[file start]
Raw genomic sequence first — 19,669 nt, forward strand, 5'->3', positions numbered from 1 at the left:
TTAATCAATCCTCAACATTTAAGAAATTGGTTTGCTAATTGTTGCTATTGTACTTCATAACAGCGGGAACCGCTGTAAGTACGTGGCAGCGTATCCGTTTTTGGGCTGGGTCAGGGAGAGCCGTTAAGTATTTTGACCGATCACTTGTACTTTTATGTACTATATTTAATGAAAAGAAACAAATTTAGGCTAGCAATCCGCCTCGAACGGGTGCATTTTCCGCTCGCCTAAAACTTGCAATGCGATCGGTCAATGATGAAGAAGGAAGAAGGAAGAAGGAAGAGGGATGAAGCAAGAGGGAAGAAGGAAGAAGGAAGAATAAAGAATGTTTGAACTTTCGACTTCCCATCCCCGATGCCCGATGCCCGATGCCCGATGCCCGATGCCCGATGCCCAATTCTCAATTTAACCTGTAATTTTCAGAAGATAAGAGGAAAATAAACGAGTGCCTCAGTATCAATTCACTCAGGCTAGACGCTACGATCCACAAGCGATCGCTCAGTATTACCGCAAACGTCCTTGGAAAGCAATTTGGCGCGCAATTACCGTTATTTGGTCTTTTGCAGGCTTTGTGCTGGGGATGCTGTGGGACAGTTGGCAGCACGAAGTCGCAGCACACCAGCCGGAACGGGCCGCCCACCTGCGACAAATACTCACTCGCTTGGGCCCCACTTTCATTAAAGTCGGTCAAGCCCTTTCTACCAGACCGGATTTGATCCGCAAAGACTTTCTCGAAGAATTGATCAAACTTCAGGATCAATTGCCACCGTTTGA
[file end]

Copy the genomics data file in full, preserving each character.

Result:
Raw genomic sequence first — 19,669 nt, forward strand, 5'->3', positions numbered from 1 at the left:
TTAATCAATCCTCAACATTTAAGAAATTGGTTTGCTAATTGTTGCTATTGTACTTCATAACAGCGGGAACCGCTGTAAGTACGTGGCAGCGTATCCGTTTTTGGGCTGGGTCAGGGAGAGCCGTTAAGTATTTTGACCGATCACTTGTACTTTTATGTACTATATTTAATGAAAAGAAACAAATTTAGGCTAGCAATCCGCCTCGAACGGGTGCATTTTCCGCTCGCCTAAAACTTGCAATGCGATCGGTCAATGATGAAGAAGGAAGAAGGAAGAAGGAAGAGGGATGAAGCAAGAGGGAAGAAGGAAGAAGGAAGAATAAAGAATGTTTGAACTTTCGACTTCCCATCCCCGATGCCCGATGCCCGATGCCCGATGCCCGATGCCCGATGCCCAATTCTCAATTTAACCTGTAATTTTCAGAAGATAAGAGGAAAATAAACGAGTGCCTCAGTATCAATTCACTCAGGCTAGACGCTACGATCCACAAGCGATCGCTCAGTATTACCGCAAACGTCCTTGGAAAGCAATTTGGCGCGCAATTACCGTTATTTGGTCTTTTGCAGGCTTTGTGCTGGGGATGCTGTGGGACAGTTGGCAGCACGAAGTCGCAGCACACCAGCCGGAACGGGCCGCCCACCTGCGACAAATACTCACTCGCTTGGGCCCCACTTTCATTAAAGTCGGTCAAGCCCTTTCTACCAGACCGGATTTGATCCGCAAAGACTTTCTCGAAGAATTGATCAAACTTCAGGATCAATTGCCACCGTTTGA